While an area may be identified as needing minimal space planning changes and therefore classified as low on architectural scale, the infrastructure may require complete replacement and may force a greater renovation of the architectural systems to accommodate the replacement. This nuance can be identified and addressed by overlaying major floor plans (architectural and building systems for example). This exercise will highlight areas where the estimation team should consider adding additional scope.
Renovation projects require sanitary contingencies to account for unforeseen or existing conditions. For a school district that is modernizing an older, occupied school, there are additional considerations that must be made as it continues to maintain occupied portions of the building that are not undergoing full renovations.
An experienced technical team will plan to address unexpected items that will be of added value to the area. This may include smaller, failed components of larger systems that are generally in acceptable condition. Determining the best approach to achieve this requires coordination between the design and construction team and the owner. This may include increasing owner contingencies, allowances for system repairs, unit pricing, or including in-depth testing during the pre-construction phase to verify scope.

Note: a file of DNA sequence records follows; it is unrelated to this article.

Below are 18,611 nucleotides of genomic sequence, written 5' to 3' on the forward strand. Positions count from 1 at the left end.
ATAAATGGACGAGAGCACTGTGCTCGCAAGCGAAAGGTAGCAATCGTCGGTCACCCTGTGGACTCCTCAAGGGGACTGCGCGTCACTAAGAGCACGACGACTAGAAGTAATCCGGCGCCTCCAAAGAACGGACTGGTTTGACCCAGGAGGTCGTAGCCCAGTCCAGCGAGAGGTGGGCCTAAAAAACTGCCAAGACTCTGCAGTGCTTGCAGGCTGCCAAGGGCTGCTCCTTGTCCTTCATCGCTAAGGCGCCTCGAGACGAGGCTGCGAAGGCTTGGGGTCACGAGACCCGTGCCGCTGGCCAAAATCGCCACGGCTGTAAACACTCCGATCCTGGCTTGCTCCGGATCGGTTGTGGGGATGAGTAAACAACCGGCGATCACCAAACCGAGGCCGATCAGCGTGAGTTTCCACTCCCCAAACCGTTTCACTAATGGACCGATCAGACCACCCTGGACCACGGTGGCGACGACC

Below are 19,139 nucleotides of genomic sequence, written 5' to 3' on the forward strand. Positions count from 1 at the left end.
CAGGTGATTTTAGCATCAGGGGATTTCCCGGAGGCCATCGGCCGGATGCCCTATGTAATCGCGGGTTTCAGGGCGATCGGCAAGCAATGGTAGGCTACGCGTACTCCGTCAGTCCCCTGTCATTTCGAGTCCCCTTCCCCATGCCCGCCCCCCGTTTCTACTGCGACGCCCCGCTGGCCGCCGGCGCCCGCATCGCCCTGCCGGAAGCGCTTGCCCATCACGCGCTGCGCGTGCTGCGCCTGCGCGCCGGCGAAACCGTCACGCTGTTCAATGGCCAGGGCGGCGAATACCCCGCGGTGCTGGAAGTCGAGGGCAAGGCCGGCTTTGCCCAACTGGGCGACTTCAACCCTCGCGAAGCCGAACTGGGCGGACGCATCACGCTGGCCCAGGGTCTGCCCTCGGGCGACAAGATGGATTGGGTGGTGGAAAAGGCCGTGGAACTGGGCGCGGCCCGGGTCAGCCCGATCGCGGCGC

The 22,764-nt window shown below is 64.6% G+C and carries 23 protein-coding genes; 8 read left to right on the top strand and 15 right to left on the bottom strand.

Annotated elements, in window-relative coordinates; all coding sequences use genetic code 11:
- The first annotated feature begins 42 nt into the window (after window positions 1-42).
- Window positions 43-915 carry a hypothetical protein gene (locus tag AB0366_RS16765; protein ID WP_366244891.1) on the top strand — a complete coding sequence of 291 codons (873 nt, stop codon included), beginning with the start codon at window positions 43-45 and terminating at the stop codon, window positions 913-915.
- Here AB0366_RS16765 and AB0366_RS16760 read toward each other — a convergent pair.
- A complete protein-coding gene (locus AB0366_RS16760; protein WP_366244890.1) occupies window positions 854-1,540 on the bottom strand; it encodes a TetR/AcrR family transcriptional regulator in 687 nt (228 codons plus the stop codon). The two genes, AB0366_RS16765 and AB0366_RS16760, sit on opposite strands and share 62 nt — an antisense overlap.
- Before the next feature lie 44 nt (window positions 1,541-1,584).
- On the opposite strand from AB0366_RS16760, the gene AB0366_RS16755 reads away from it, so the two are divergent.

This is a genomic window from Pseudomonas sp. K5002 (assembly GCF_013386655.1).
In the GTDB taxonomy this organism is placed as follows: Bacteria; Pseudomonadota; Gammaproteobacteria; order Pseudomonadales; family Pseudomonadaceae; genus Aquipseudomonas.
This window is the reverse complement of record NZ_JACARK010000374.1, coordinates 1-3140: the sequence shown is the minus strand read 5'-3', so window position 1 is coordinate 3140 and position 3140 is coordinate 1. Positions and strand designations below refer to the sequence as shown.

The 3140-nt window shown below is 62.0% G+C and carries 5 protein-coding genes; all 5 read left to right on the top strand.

A key element of proper infrastructure phasing is to incorporate major changes to the system infrastructure in the early stages of the project at times when occupancy is low. A successful master planning phase with this collaboration in mind paves the way for a smoother design and construction process.
Even with the complexities of a phased retrofit, the design provides an exciting opportunity to raise student performance, increase school pride, and make health and safety improvements. Often times, upgrades are such an improvement to the existing situation that any sacrifices made are worth the effort. Incorporating this level of investment into an existing building or campus through design is a highlight for project teams who are committed to the vision of a phased retrofit project.